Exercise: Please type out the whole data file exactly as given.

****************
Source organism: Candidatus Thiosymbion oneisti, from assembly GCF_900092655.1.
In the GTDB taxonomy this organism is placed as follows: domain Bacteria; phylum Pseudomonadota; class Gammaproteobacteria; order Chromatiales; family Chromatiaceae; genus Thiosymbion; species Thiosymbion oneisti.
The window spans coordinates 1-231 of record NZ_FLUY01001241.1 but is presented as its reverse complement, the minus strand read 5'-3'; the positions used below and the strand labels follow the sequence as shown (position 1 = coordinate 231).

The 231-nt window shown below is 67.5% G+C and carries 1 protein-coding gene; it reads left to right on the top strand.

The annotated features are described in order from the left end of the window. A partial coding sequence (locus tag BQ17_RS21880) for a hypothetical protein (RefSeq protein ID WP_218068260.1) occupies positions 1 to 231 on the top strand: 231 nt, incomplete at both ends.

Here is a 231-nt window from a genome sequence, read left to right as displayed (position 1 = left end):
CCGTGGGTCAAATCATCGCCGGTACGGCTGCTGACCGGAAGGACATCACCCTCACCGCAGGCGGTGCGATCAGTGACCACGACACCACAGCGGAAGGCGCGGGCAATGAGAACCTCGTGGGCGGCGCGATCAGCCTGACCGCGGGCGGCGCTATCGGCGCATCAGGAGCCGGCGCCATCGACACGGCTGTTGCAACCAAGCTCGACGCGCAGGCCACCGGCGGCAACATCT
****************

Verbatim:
Source organism: Candidatus Thiosymbion oneisti, from assembly GCF_900092655.1.
In the GTDB taxonomy this organism is placed as follows: domain Bacteria; phylum Pseudomonadota; class Gammaproteobacteria; order Chromatiales; family Chromatiaceae; genus Thiosymbion; species Thiosymbion oneisti.
The window spans coordinates 1-231 of record NZ_FLUY01001241.1 but is presented as its reverse complement, the minus strand read 5'-3'; the positions used below and the strand labels follow the sequence as shown (position 1 = coordinate 231).

The 231-nt window shown below is 67.5% G+C and carries 1 protein-coding gene; it reads left to right on the top strand.

The annotated features are described in order from the left end of the window. A partial coding sequence (locus tag BQ17_RS21880) for a hypothetical protein (RefSeq protein ID WP_218068260.1) occupies positions 1 to 231 on the top strand: 231 nt, incomplete at both ends.

Here is a 231-nt window from a genome sequence, read left to right as displayed (position 1 = left end):
CCGTGGGTCAAATCATCGCCGGTACGGCTGCTGACCGGAAGGACATCACCCTCACCGCAGGCGGTGCGATCAGTGACCACGACACCACAGCGGAAGGCGCGGGCAATGAGAACCTCGTGGGCGGCGCGATCAGCCTGACCGCGGGCGGCGCTATCGGCGCATCAGGAGCCGGCGCCATCGACACGGCTGTTGCAACCAAGCTCGACGCGCAGGCCACCGGCGGCAACATCT